We are three sisters united in our search for the divine - in food, libation, literature, art, and nature. This blog will capture the true, sometimes decadent, at times humorous, and every so often transcendent adventures of the Salvation Sisters.

Sunday, June 23, 2013

A Visit to the Anderson Valley, Husch Vineyards and Jacques Pépin's Tomato and Summer Squash Gratin

My Traveling Tales by Linda

Zac Robinson of Husch Vineyards
   The Anderson Valley in California is a paradise... not a virtual paradise, but the real thing. I had traveled through this wine lover's destination years ago, and did not stop at the names that called to me at the time... Husch, Navarro, Roderer, Scharffenberger, Elke and Goldeneye. However, at little over a year ago, all that changed for me. My friend, Mark, took me on my first wine tasting trip there, and I fell in love. From where I live in Petaluma, it takes about an hour and a half to get to the entrance of the valley. From there it is about another twenty minutes to Husch, which claims the honor of being the first vineyard in Anderson Valley appellation.

Amy poses in front of the rose-covered cottage that serves as the charming 
tasting room at Husch Vineyards.

   Last Sunday marked my first visit to Husch Vineyards. Being a part of the retailing arm of the wine business, my Wine Specialist compadres, Mark and Amy, arranged for us to get a special tour hosted by Zac Robinson. Zac and his sister, Amanda are the family owners of the winery. They are most recent stewards of this land, since they are descended from three generations who have grown grapes and produced wine here.

Zac leads us through a tour of the vineyard.
Amy inspects the tiny grapes.
The future harvest of 2013.
   For the first part of our tour, Zac took us out to see the vines which were just beginning to set fruit, and we were pleased to see that they abounded with tiny berries. Zac said that the most difficult pest to deal with is gophers, and they have opted for a natural form of rodent control. He pointed out the owl nesting box that we were standing by, and he showed us an "owl pellet"which I had heard of but never seen. Owls regurgitate the unprocessed part of their food. Encased in the pellet, we were able to see, was a gopher skull... proof that the plan is working.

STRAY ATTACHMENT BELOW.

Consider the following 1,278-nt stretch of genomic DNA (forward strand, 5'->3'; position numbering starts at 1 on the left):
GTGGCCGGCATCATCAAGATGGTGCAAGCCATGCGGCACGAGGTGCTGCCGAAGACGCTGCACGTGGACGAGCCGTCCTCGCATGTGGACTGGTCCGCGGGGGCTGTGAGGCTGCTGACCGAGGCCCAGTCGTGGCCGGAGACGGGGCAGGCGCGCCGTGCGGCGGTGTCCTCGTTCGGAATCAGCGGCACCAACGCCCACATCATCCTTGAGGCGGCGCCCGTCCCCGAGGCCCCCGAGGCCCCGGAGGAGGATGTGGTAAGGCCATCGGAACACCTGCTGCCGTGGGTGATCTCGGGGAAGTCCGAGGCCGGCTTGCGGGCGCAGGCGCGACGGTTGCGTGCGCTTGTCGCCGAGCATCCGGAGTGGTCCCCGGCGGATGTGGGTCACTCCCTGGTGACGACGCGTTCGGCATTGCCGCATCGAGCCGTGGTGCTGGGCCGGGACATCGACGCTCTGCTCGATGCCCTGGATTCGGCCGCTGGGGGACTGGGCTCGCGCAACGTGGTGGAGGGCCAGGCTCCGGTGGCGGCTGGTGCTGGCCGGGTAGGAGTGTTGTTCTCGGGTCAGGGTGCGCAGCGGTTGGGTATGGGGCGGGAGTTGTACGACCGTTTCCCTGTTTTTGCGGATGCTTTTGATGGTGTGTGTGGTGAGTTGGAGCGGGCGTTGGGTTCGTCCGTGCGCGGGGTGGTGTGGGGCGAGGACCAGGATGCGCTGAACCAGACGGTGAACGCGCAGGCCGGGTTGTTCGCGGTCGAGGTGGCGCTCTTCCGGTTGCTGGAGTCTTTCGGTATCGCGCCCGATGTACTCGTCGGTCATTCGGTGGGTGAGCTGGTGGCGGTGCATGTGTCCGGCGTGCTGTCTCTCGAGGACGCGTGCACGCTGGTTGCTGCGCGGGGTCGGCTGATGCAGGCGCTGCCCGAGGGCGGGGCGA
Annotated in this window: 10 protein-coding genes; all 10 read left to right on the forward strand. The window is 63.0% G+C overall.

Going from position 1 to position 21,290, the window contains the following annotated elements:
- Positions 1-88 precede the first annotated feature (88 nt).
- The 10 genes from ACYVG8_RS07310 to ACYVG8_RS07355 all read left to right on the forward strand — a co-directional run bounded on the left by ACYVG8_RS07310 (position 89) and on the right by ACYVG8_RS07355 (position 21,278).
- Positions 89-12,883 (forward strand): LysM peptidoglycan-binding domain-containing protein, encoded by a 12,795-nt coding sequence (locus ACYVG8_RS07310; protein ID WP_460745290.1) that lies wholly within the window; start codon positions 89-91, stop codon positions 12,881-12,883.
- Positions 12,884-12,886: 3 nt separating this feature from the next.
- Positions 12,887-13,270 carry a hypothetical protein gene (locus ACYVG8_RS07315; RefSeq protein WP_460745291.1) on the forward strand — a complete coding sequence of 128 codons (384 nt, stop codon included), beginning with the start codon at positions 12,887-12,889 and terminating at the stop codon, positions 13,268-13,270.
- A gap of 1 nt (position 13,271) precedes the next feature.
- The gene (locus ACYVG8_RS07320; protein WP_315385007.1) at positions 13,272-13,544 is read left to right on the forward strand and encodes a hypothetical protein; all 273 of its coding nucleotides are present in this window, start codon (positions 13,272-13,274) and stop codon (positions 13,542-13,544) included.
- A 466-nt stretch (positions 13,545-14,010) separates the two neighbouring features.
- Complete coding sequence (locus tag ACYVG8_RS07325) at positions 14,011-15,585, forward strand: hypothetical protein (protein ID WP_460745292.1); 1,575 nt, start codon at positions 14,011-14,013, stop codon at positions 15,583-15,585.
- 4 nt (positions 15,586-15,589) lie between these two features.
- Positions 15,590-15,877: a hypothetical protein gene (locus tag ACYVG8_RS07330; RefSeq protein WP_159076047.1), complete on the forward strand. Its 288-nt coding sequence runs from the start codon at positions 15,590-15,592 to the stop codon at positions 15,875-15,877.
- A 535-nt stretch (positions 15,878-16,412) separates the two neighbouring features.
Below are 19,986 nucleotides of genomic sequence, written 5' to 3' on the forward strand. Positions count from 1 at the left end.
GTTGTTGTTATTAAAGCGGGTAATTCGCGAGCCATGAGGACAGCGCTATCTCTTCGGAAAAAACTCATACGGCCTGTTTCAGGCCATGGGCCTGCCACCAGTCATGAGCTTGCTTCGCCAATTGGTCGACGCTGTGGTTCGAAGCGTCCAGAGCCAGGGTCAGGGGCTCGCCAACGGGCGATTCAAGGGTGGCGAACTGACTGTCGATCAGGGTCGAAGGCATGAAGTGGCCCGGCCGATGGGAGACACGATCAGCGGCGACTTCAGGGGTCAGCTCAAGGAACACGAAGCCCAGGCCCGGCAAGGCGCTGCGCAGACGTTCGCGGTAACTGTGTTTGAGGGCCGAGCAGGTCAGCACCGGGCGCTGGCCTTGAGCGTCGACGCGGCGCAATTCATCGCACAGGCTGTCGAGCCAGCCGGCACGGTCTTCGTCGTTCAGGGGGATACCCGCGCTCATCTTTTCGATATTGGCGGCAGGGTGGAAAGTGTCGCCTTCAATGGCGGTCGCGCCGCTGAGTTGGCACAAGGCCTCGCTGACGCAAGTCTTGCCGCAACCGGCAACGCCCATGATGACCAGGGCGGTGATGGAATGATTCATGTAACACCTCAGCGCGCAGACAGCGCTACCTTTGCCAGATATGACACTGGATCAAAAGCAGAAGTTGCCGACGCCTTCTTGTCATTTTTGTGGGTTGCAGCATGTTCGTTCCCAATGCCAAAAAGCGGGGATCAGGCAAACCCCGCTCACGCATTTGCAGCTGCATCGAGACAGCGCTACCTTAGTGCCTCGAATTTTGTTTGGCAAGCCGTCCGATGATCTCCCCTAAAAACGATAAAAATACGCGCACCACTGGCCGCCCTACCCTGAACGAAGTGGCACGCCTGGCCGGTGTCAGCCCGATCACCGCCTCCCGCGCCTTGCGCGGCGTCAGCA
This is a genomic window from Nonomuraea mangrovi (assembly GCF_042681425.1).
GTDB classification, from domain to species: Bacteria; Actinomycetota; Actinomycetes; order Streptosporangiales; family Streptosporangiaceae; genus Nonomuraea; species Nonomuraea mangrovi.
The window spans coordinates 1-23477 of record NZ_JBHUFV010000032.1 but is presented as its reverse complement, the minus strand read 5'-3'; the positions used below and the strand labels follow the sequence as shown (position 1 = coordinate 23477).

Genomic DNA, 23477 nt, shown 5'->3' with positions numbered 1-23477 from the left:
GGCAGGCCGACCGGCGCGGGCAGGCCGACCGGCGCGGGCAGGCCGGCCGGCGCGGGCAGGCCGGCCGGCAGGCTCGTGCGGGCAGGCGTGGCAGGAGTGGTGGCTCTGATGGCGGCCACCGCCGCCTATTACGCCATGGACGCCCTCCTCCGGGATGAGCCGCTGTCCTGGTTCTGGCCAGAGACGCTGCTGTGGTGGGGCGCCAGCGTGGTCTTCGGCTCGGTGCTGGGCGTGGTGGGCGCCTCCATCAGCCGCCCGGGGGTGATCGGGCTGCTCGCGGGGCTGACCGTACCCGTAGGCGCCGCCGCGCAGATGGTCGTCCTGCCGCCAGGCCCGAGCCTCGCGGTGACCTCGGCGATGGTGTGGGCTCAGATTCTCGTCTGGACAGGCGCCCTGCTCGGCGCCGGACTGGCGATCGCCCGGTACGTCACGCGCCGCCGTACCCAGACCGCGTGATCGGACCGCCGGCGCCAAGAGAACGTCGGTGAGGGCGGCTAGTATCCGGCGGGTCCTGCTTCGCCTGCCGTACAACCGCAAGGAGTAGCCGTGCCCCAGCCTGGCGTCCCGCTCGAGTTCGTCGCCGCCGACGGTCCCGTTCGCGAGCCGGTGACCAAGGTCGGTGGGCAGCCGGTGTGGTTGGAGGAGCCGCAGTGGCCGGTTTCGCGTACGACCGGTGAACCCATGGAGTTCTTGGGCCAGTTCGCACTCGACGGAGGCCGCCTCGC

A nesting box is home to barn owls. The owls help keep the voracious gopher population in check.
A gopher skull encased in an "owl pellet". The rodent control program appears to be working.
   We passed by the crushing equipment on our way to the production barn. Zac explained how the process works.

Do you speak wine code?
     Then Zac took us into the main production building and showed us how the wines are made. This is also where the library of wines is located.

Zac educating Mark and Amy about wine barrels.
   It was a special treat for us to be able to taste from several bottles in the library. Zac showed us how the wines are cataloged, and then let us sample from some of the older bottles.

Amy seems pretty pleased with her "library" encounter.
   Zac was most obliging and let us linger awhile sipping and chatting. We found the wines to be excellent. Too soon it was time to say good bye, and reluctantly we headed back for home to prepare our dinner. Amy is a vegetarian, and definitely in the minority when she is in the company of Mark and I. We are dedicated omnivores, but Mark had a dish in mind for dinner that would make us all happy.

PS... it pairs well with Husch wine!

Tomato and Summer Squash Gratin

   Recently Mark and I watched a cooking show which featured Jacques Pépin making vegetable dishes that would serve as sides or the main meal. I was so mesmerized with watching Jacques whip up his classic dishes, that I made poor Mark watch the show four times. After four viewings, he certainly knows how to make a mean tomato and summer squash gratin. It is super simple to make, and is delicious.


The amounts needed for this recipe will depend on how much you wish to make. If you have left over bread crumb mixture, simply freeze in something airtight until the next use.

ripe tomatoes
zucchini or other summer squash
2-3 cups of fresh bread crumbs (Mark used old sourdough bread left over from my homemade loaf in the photo below to make the crumbs)
2-3 Tbs. good quality olive oil
2 Tbs. chopped fresh herbs. Mark used fresh oregano, thyme and sage from my herb garden.
1/3 to 1/2 cup grated Parmigiano-Reggiano
Celtic sea salt
freshly ground black pepper

Sorry... mums the word on this recipe until our sourdough cookbook comes out.
I love to plant fresh herbs in the Spring. They are there when I need them, 
and it is a big money saver, too.


1. Preheat oven to 350 degrees. Slice the tomatoes into rounds and then cut in half. Cut the zucchini into slices down the length. The slices should be similar in size... a little less than a 1/2 inch thick. Layer in a shallow buttered dish.

2. I like to make my fresh bread crumbs in the food processor. Stir together the bread crumbs, herbs, salt, pepper and olive oil in a bowl. Stir in the Parmigiano-Reggiano, reserving a couple of tablespoons for the top.

3. Sprinkle the bread crumb mixture over the top of the assembled tomatoes and squash. Sprinkle the reserved cheese on the top.

4. Bake in the oven for about 40 minutes or until the vegetables are tender and the topping is crisp and lightly browned. Remove from the oven, cut into desired portions and serve immediately.


  1. Yummy! it looks a lot like a Tian that we make here in the deli with added potato slices and cheese. AND love the Husch wine...inspiring ladies!!!

    1. Thanks, Anne. We ppreciate your kind words. We certainly wish we lived close enough to sample your delectable food at New Frontiers Markets. Best of luck with your new blog! The potato and cheese slices sound like a great addition. Someone needs to tell Jacques... :-)


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